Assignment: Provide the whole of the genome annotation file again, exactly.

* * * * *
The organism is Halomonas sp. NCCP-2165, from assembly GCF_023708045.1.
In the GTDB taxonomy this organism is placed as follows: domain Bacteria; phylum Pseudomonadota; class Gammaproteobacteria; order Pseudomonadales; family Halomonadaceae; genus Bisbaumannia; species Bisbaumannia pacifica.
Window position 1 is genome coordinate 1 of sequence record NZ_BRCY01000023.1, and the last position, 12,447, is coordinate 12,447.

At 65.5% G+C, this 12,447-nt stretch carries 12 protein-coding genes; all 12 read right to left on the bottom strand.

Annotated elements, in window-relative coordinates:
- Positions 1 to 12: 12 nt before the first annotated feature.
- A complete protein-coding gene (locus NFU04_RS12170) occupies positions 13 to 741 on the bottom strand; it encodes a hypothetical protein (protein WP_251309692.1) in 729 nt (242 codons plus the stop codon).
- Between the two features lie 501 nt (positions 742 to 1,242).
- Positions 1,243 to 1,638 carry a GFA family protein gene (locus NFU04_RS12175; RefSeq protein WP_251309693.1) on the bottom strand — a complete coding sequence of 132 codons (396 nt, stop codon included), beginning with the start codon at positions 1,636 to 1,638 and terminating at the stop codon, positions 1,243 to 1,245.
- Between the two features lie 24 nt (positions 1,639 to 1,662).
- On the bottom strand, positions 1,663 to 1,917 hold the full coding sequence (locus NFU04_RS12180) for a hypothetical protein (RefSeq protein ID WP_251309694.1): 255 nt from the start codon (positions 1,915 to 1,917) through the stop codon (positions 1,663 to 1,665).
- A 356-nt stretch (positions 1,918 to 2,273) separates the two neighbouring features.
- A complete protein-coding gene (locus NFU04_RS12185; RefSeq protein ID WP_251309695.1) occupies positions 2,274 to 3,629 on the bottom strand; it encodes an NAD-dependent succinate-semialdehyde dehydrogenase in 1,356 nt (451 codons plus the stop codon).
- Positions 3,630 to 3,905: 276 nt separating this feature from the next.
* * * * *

The organism is Halomonas sp. NCCP-2165, from assembly GCF_023708045.1.
In the GTDB taxonomy this organism is placed as follows: domain Bacteria; phylum Pseudomonadota; class Gammaproteobacteria; order Pseudomonadales; family Halomonadaceae; genus Bisbaumannia; species Bisbaumannia pacifica.
Window position 1 is genome coordinate 1 of sequence record NZ_BRCY01000023.1, and the last position, 12,447, is coordinate 12,447.

At 65.5% G+C, this 12,447-nt stretch carries 12 protein-coding genes; all 12 read right to left on the bottom strand.

Annotated elements, in window-relative coordinates:
- Positions 1 to 12: 12 nt before the first annotated feature.
- A complete protein-coding gene (locus NFU04_RS12170) occupies positions 13 to 741 on the bottom strand; it encodes a hypothetical protein (protein WP_251309692.1) in 729 nt (242 codons plus the stop codon).
- Between the two features lie 501 nt (positions 742 to 1,242).
- Positions 1,243 to 1,638 carry a GFA family protein gene (locus NFU04_RS12175; RefSeq protein WP_251309693.1) on the bottom strand — a complete coding sequence of 132 codons (396 nt, stop codon included), beginning with the start codon at positions 1,636 to 1,638 and terminating at the stop codon, positions 1,243 to 1,245.
- Between the two features lie 24 nt (positions 1,639 to 1,662).
- On the bottom strand, positions 1,663 to 1,917 hold the full coding sequence (locus NFU04_RS12180) for a hypothetical protein (RefSeq protein ID WP_251309694.1): 255 nt from the start codon (positions 1,915 to 1,917) through the stop codon (positions 1,663 to 1,665).
- A 356-nt stretch (positions 1,918 to 2,273) separates the two neighbouring features.
- A complete protein-coding gene (locus NFU04_RS12185; RefSeq protein ID WP_251309695.1) occupies positions 2,274 to 3,629 on the bottom strand; it encodes an NAD-dependent succinate-semialdehyde dehydrogenase in 1,356 nt (451 codons plus the stop codon).
- Positions 3,630 to 3,905: 276 nt separating this feature from the next.